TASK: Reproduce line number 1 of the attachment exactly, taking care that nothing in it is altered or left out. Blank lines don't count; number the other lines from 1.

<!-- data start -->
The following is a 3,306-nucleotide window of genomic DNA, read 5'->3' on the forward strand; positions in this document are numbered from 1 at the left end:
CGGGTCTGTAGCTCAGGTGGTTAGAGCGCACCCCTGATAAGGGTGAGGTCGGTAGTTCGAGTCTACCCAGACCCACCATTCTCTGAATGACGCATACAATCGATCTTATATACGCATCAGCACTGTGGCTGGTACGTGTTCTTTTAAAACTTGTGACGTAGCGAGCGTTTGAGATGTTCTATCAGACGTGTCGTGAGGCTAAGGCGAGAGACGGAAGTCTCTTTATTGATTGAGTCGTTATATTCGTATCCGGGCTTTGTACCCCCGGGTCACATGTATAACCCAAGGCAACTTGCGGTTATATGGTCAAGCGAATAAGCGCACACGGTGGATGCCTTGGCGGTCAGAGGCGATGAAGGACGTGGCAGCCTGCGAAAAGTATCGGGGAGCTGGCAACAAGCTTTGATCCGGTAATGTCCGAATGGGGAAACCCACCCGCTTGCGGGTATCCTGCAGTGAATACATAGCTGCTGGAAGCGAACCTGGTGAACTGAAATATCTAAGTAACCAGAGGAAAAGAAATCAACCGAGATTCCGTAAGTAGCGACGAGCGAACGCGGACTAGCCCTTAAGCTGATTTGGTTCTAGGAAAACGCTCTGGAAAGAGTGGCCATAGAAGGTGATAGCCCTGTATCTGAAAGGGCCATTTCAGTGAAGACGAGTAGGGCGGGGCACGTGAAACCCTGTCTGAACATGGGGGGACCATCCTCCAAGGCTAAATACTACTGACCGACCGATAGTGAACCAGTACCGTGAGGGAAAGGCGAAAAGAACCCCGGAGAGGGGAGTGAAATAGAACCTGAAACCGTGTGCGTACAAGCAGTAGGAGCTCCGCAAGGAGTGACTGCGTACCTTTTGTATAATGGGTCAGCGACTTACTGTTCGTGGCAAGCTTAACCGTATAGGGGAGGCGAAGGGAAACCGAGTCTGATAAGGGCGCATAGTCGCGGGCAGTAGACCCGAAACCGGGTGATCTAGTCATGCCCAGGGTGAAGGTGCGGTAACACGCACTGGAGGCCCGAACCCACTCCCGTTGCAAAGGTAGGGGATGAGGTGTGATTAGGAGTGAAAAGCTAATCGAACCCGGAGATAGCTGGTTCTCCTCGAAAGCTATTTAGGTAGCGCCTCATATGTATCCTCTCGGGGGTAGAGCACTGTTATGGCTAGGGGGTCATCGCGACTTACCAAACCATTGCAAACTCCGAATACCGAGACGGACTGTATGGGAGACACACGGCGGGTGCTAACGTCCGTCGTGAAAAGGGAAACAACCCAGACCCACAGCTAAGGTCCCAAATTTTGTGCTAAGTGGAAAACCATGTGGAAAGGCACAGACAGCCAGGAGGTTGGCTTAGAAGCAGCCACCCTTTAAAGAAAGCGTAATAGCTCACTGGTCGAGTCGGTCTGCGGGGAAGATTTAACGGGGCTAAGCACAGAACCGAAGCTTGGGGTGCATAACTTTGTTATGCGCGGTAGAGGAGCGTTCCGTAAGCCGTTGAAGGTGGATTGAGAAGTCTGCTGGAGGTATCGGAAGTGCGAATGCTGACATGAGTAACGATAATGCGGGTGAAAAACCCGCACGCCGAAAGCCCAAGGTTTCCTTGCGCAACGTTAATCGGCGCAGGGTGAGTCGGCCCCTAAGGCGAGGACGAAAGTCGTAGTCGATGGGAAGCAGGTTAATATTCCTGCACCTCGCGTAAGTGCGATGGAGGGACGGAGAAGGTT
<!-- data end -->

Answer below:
The following is a 3,306-nucleotide window of genomic DNA, read 5'->3' on the forward strand; positions in this document are numbered from 1 at the left end: